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Peter McGuire

"Un American"

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Has anyone else noticed the pronunciation of the article "an" by Korean speakers of English? It seems they are taught in public school to pronounce it like an "un" not with the an"d" way that Native Speakers of English do. They seem to know it is "wrong" , but continue to do so.

Any thought or experiences?

Edited by Peter McGuire

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Actually, they're about right. If we could use phonetic characters on a forum like this, you'd be looking at /[schwa]n/ for 'an' most of the time, rather than /æn/, which is the 'a' sound in the word 'pat'. 'and' is also typically pronounced with the schwa and only exceptionally with æ. (Schwa, by the way, is the phonetic 'upside-down e', and represents the vowel sound most English-speakers make in the very centre of the mouth - it's the commonest vowel sound in English).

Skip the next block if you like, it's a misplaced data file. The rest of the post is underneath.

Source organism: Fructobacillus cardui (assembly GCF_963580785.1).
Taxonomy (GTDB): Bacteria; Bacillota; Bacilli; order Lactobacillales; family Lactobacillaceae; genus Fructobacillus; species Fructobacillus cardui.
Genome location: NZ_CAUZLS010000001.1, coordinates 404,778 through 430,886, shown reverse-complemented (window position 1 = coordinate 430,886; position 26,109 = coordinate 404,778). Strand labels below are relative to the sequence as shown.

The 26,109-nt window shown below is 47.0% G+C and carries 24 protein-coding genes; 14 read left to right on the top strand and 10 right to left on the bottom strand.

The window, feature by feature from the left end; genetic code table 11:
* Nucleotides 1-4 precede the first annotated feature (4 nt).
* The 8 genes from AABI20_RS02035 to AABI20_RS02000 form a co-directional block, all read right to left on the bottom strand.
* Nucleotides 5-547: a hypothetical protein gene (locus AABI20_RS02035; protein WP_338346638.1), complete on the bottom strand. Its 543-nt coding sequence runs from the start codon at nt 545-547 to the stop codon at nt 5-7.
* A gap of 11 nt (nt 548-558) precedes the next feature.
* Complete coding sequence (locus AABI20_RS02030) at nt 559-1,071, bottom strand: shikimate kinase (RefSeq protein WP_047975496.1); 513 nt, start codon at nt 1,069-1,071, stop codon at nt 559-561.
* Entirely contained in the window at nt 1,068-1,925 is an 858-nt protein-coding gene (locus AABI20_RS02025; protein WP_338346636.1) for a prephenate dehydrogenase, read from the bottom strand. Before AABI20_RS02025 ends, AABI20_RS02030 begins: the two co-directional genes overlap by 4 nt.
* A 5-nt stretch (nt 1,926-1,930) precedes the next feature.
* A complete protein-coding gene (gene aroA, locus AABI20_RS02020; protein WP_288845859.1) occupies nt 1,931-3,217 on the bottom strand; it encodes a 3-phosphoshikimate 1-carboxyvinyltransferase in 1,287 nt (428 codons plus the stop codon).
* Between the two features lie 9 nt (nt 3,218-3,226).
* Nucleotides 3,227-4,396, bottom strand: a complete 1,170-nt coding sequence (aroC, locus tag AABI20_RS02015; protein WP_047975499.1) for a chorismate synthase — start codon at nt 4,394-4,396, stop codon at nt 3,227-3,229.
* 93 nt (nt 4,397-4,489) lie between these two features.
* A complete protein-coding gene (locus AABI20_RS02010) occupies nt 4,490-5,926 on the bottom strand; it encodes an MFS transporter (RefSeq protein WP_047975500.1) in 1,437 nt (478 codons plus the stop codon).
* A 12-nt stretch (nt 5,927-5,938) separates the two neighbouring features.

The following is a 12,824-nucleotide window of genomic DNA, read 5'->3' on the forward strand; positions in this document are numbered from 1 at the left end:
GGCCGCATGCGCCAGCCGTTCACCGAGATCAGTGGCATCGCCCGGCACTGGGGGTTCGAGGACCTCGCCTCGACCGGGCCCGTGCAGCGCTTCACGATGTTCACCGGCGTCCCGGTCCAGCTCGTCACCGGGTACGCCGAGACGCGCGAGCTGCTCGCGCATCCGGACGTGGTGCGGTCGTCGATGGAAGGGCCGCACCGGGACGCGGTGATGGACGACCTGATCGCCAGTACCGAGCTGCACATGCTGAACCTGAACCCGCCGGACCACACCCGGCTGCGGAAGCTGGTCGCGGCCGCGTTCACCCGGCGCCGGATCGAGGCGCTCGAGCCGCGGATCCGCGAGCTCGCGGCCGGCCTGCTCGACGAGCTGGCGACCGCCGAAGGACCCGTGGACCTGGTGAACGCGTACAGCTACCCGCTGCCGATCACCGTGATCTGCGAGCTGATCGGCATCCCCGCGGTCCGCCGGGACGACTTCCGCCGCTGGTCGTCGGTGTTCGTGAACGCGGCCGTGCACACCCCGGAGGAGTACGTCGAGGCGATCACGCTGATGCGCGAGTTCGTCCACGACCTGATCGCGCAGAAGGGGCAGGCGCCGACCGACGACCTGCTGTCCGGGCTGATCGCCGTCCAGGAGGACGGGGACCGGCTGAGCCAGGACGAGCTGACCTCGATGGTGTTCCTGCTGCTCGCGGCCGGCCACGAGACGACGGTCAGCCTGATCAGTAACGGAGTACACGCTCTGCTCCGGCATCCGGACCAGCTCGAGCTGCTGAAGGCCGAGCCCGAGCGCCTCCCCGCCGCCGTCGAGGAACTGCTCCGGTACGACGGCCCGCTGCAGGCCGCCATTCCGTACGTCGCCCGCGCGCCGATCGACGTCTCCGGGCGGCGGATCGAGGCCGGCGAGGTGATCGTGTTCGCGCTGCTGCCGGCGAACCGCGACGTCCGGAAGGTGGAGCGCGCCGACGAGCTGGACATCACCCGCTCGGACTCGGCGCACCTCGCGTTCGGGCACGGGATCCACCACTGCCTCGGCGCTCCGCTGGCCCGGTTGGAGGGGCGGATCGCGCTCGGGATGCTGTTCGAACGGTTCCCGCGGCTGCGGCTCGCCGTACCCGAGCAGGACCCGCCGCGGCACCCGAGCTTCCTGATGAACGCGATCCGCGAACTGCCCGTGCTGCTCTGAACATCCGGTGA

What happens when people speak a stress-timed language like English is that the 'information words' are pronounced 'properly' and the 'grammar words' in between (like 'a', 'an', 'are', 'to' and 'for') have their consonant and vowel sounds 'squashed' to retain an even rhythm of stressed syllables, with more or less the same amount of time between them. This 'squashing' ranges from the reduction of vowel sounds from, say, /æ/ to /[schwa]/ as in 'an' to the complete elision of both vowel and consonant sounds. Take this exchange, for example:

Ju wanna go out tunight

Well, DO you?

The 'ju' is actually 'do you', and it's a 'grammar' expression (the 'information' is 'want', 'go out' and 'tonight' - we know this because if you were saying this on a bad cellphone connection and your listener heard only this bit, she'd understand the question, whereas if this bit was lost, she wouldn't know what you were saying). In the check question, though, the auxiliary 'do' comes back with its 'proper' pronunciation, because it's suddenly become an important 'information' word.